There seems to be a lot of good information on these forums, so I thought I'd explain my situation and see if I could get some opinions from you.
I'm a total newbie here, though I've been lurking for the past few months. I just moved out for college, and am starting to put together the things I need for a kitchen. I'm not a chef - I don't even know the right way to hold a knife yet (pinch the blade, not just hold the handle?). But I do like food, even if I have to cook it first.
I'm finding that I like things that are slow / old world / craft / artisan. I bake sourdough bread from scratch every day or two. I like spending hours smoking meats (not that I can in the university dorms). I'm learning how to make espresso, hand tamped, properly ground, etc. I restore vintage cast iron skillets/etc - that's what I'm cooking on now.
In short, I like things that reward you for taking proper care of them. Now that I've moved out, I think I need some proper kitchen knives. And since I inherited a few old beat up knives, I'm thinking about getting into sharpening as a hobby.
About the knives
I got a few "LC Germain" knives (made in Japan, despite the name), and one heavy, unmarked knife (the one of the bottom with the wavy machining marks).
I'd also like to fix my mom's Wusthof (not pictured), which was once used by a maid to cut down a tree (!), then "professionally" sharpened such that the belly has a big concave spot that never touches the cutting board.
The LC Germain knives were owned by someone who loved sawing his knives through one of those V sharpener things. They need some serious work, but I thought they would be good knives to practice sharpening on. (I think you can click for bigger pictures - check out the super jagged edge in the 2nd photo!)
The other knives aren't any better. They all seem straight (not bent/warped), but they're sharpened all wobbly and chipped up like this.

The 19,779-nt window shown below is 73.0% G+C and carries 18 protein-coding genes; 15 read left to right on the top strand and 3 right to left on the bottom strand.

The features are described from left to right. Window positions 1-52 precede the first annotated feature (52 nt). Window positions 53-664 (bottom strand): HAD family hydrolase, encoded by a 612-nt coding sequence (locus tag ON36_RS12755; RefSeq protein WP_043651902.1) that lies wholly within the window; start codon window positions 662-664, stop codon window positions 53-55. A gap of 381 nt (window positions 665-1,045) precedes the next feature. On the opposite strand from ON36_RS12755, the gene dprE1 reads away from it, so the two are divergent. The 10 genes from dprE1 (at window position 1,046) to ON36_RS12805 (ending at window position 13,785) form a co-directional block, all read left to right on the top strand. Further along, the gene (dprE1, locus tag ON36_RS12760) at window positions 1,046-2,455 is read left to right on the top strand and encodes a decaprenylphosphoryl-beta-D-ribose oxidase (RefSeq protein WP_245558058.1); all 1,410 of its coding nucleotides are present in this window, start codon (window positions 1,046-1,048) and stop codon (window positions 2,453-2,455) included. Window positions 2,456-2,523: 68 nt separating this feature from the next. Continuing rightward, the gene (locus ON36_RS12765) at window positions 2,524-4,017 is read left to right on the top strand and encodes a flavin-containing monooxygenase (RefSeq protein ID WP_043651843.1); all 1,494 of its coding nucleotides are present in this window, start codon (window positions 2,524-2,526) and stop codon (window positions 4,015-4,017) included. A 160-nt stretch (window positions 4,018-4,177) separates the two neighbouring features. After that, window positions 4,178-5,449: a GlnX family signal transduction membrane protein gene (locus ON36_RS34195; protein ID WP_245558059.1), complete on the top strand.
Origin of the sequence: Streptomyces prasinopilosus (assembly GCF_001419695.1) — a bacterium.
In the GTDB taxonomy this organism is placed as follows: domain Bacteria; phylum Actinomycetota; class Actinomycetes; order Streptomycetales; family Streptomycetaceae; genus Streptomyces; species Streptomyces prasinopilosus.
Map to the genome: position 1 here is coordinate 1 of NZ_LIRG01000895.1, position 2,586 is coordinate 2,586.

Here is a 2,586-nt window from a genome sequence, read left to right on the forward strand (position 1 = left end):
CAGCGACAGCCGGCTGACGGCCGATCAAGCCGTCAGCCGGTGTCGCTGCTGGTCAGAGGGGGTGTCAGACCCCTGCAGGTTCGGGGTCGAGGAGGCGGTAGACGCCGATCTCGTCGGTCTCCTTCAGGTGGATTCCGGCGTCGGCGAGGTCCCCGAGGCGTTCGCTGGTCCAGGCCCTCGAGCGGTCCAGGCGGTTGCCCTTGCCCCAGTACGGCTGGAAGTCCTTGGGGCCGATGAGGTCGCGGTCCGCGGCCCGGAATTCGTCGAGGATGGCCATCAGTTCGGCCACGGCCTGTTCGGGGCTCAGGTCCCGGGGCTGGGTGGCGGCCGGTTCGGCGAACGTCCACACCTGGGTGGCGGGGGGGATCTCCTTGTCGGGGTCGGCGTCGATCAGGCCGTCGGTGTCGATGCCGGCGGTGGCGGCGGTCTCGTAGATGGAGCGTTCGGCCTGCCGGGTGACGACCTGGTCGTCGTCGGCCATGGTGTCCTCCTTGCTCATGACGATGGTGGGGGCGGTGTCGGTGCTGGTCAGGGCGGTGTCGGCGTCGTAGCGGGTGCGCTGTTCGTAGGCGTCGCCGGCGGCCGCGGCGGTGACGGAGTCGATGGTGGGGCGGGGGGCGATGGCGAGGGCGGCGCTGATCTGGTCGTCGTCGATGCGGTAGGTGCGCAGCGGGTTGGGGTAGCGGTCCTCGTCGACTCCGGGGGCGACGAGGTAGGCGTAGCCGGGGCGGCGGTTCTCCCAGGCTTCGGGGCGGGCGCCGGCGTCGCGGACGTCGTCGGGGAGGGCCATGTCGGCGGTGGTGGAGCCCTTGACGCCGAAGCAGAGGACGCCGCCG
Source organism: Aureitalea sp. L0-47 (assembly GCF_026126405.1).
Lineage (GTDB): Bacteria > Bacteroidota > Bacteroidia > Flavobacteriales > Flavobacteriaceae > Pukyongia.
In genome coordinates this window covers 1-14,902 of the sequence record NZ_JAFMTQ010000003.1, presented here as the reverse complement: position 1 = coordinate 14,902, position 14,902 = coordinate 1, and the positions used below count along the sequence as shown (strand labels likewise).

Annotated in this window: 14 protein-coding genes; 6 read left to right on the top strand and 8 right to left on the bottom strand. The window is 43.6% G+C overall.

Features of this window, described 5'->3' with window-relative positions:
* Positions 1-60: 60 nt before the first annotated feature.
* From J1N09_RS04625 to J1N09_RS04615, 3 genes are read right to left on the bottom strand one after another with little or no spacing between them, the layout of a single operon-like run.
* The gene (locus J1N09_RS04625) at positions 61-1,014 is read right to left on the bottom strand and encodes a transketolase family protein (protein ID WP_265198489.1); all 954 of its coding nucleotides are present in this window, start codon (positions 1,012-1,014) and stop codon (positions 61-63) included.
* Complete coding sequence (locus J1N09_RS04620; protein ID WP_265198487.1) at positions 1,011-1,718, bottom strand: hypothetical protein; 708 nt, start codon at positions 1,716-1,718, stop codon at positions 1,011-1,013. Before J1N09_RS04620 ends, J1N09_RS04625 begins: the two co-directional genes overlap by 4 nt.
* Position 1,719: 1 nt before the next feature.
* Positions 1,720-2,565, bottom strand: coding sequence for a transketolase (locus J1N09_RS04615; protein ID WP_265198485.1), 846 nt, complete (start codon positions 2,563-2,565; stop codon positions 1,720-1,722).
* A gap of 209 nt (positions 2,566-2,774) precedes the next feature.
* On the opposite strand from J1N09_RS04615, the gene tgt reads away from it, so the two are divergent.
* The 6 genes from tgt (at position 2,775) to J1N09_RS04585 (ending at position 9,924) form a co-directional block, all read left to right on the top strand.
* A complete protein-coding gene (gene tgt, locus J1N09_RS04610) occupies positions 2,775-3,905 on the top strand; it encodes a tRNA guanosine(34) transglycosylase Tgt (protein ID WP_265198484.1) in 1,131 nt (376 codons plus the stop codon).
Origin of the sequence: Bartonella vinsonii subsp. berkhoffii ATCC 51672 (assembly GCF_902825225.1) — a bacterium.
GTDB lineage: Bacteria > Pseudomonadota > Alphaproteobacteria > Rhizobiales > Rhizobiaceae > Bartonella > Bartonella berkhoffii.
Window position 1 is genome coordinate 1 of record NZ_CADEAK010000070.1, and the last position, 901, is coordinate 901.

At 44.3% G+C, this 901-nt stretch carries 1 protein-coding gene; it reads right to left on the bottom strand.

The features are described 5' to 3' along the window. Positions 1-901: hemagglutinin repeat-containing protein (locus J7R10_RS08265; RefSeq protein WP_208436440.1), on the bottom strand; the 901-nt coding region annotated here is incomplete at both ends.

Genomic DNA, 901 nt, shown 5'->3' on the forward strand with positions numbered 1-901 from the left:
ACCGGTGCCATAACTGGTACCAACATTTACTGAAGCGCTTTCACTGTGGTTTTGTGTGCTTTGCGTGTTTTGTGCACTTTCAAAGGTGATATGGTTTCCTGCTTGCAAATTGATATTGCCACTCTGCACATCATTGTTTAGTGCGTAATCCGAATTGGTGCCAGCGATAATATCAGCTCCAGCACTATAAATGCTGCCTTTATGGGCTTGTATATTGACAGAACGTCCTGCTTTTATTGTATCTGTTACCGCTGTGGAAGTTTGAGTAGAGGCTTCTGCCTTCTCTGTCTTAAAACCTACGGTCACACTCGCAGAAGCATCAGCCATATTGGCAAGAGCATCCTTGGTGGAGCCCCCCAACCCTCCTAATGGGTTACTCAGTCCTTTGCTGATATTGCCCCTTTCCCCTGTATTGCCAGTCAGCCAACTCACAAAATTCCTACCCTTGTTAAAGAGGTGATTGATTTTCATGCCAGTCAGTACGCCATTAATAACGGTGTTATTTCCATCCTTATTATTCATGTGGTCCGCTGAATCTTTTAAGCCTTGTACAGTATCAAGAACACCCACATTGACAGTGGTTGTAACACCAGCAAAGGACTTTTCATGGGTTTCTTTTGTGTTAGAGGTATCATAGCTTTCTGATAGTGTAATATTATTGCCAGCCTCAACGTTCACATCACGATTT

As for what I want out of these knives... I usually buy boneless meat, and I don't chop anything harder than broccoli and celery. I might cut semi-frozen chicken breast sometimes, but I'm thinking that maybe I'll sharpen the fat, brown handled knife for heavy work like that, and I'll do a thinner profile on the LC Germain knife for slicing beef, potatoes, carrots, onions etc. I'm not sure that I care about extreme sharpness/performance, but I'd sure love to feel it some day. For know, we're "honing" our knives by rubbing them on the backs of other knives, holding them at some arbitrary angle that seems "about right." I'd really like to graduate from that.
Would I be wasting my time and money buying a $200 stone kit to try to fix knives like this? Should I just go buy some new knives instead? My hope is that I can at least practice on these, and have some fun while I'm at it. But I don't want to waste too much time/money on a lost cause.
As for sharpening kits..Any reason not to buy the chef knives to go "Knife Sharpening Complete 8pc Set?" Would that be appropriate for this knife, and for my mom's Wusthofs? I think the edge pro kits and Gesshin / Chosera sets are out of my budget (I am a college student, after all), but I wouldn't mind practicing sharpening by hand on this entry level stuff to wet my feet in the hobby.